After all, those Gulfstreams and Learjets will need a place to park while their passengers are in town for the inaugural festivities.
Airport officials expect 300 to 600 arrivals in the three-day period leading up to President Obama’s second inauguration on Monday. That’s down slightly from 2009, when there were about 700 landings, which was more than double the previous record, set during President George W. Bush’s second inauguration.
For those flying commercial in or out of Dulles in the coming days, officials say say there is nothing to worry about. Should they opt to close a runway, it won’t disrupt other airport operations because the westernmost runway being enlisted for private-plane parking is only used when Dulles experiences heavy traffic like that expected for the inauguration.
Private fliers will be arriving in a range of planes — Gulfstreams, Learjets and Piper Senecas — sleek craft that seat as few as eight passengers. That said, Dulles can and has accommodated large private jets in the past, including the occasional 747 or 777, which are often chartered to fly sports teams, airport officials say.
According to early estimates, 600,000 to 800,000 people are expected to attend Obama’s second inauguration. Although that’s fewer than the 1.8 million who attended in 2009, it will still provide a nice windfall for local businesses — not to mention the airport authority, which stands to make money from landing and parking fees.
John Hovis and his staff at Landmark Aviation — one of two companies that serves private, or general aviation, flights at Dulles — are ready.
Hovis, a genial, dapperly attired gentleman, is a veteran of big-deal Washington events — G-8 summits and state funerals, such as Ronald Reagan’s in 2004. Just name the VIP, head of state or former U.S. senator, and there’s a good chance Hovis has seen him or her.
This will be his fifth inauguration since he joined the company in the 1990s. And he’s picked up on a few partisan differences in the way many folks travel: Democrats tend to “carpool” in their private planes, while Republicans are more likely to fly on their own. Of course, in these days of enhanced environmental awareness, there are exceptions to every rule.
Hovis said Landmark is expecting about 250 flights in the days leading up to the festivities — more than four times the 60-flight-a-day-average. That number could increase because when it comes to travel by private jet, last-minute bookings are part of the appeal.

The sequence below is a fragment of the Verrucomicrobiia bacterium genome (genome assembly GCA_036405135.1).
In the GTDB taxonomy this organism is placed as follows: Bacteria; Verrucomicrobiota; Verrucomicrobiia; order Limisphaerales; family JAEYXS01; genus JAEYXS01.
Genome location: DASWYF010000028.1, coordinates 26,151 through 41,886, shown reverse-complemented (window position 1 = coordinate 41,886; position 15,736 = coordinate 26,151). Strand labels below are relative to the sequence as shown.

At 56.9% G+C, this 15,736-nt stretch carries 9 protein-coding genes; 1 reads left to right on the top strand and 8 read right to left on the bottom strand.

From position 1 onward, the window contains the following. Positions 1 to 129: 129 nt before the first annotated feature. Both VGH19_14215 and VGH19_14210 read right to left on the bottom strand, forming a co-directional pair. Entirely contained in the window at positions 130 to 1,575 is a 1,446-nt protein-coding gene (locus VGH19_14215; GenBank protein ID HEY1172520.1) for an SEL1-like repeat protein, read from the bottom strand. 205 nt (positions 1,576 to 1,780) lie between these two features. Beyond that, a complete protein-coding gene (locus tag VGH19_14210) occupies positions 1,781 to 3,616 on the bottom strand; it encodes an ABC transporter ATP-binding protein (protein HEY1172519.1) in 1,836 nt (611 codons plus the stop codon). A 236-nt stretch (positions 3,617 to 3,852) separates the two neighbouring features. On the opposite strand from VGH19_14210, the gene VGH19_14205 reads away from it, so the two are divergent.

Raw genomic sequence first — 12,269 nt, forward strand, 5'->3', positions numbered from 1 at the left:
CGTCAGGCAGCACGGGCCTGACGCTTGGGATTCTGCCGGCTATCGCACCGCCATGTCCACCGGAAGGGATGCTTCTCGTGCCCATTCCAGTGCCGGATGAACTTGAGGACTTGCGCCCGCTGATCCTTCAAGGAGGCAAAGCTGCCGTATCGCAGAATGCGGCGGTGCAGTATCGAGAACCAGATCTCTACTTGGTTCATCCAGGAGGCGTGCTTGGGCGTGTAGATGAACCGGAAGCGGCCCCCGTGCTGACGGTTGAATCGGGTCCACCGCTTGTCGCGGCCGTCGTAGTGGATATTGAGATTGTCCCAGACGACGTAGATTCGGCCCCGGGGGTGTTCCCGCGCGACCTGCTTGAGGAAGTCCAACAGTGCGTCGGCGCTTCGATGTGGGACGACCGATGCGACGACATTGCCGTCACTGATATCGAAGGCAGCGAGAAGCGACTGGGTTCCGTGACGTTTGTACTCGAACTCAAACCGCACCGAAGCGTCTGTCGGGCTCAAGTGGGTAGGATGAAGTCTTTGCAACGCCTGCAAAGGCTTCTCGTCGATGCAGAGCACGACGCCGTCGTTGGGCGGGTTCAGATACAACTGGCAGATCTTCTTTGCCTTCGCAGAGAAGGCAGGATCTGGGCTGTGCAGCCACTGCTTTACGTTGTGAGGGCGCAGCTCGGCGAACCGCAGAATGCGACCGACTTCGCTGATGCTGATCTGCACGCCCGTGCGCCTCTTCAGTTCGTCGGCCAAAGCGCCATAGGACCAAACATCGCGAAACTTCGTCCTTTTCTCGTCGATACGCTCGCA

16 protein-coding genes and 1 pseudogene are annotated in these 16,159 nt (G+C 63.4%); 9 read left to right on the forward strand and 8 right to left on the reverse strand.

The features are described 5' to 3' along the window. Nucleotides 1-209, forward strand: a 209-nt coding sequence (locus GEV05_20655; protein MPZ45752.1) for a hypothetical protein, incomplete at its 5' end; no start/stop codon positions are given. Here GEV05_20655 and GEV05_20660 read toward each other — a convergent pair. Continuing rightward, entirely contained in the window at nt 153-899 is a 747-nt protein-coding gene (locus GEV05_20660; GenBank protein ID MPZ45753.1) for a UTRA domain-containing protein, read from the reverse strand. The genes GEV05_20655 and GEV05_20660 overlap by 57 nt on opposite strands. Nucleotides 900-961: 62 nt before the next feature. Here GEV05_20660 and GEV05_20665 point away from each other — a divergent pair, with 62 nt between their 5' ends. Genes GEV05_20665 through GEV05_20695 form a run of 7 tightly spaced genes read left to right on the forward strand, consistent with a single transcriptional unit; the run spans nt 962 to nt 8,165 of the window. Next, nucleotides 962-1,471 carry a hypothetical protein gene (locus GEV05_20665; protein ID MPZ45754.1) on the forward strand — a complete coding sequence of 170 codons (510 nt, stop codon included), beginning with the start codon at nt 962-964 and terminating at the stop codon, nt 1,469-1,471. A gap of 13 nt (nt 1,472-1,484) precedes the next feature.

For a guy who sees his share of big names on a weekly basis, inaugurations are still pretty exciting for Hovis.
“You get to see everyone,” he said.
Indeed. Want to spot Oprah Winfrey? Brad Pitt? They’ve all passed through Landmark’s well-appointed lounge area, done in calming charcoal grays and fitted with a fireplace and giant flat-screen television.
In a nod to the region’s main industry, the walls are decorated with presidential photos — including shots of Obama and Bill Clinton at their inaugurations, dancing with their wives — just as one might expect the lounge at the airport in Silicon Valley to display photos of Steve Jobs, Larry Ellison and other tech titans.
But the excitement and extra business doesn’t come without pressure, he said. Hovis and his staff know that first impressions matter and that those who travel by private plane expect a flawless transition once they land.
“It can be stressful,” said Michelle Forde, a Landmark customer service representative.
Bill Freeman, owner of an apartment management company in Nashville, will be among those arriving at Dulles for the inauguration. He and his wife, Babs, plan to fly in Thursday. Four years ago, they flew commercial to Washington for Obama’s first inauguration, but this time, they’ll be their own pilots in their King Air 200.
“This is like the Super Bowl for us,” he said. Among the events Freeman is looking forward to — a Friday brunch at the White House.